The brief points out that least-cost-avoider rules are used in tort law, in particular involving accidents -- which are situations in which no beneficial externalities are created as a result:
In these settings, lowering the costs of preventing accidents makes sense. Accidents do not offer any benefits for society. And the only downside to requiring actors to prevent accidents is that their costs will increase.

More important, requiring parties to take measures to reduce accidents will not have detrimental effects on third parties. No third parties will suffer collateral consequences if a driver is forced to slow down to the speed limit. Or if a barge fortifies its hull to prevent oil spills. Or if a manufacturer reduces the use of asbestos in its products. In short, the harms from the application of the least-costavoider principle in tort law are observable and do not threaten adverse unanticipated effects across other sectors of the economy.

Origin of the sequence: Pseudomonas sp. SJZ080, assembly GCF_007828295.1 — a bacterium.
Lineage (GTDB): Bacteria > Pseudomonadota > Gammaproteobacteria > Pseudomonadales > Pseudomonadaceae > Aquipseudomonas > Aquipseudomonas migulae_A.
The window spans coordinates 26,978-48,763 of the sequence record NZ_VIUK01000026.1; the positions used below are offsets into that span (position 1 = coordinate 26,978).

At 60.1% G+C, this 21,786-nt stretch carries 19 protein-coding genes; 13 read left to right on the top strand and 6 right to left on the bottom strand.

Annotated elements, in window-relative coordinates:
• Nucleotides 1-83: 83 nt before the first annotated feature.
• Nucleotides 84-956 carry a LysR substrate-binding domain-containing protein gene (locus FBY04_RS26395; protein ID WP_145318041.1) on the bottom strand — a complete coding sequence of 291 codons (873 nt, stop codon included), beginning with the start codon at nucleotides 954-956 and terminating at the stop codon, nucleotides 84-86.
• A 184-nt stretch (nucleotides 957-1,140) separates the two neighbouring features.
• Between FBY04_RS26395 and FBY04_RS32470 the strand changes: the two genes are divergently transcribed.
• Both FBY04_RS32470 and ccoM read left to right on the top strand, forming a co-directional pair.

But that's not the case in copyright law. In copyright law, infringing on copyright may certainly hurt some parties, but it also creates positive externalities and can lead to certain innovations. In fact, entire books have been written on how infringement is often a driver of innovation. Thus, taking the "least-cost-avoider" principle (even assuming it's true, which remains in question) could potentially cause serious harm: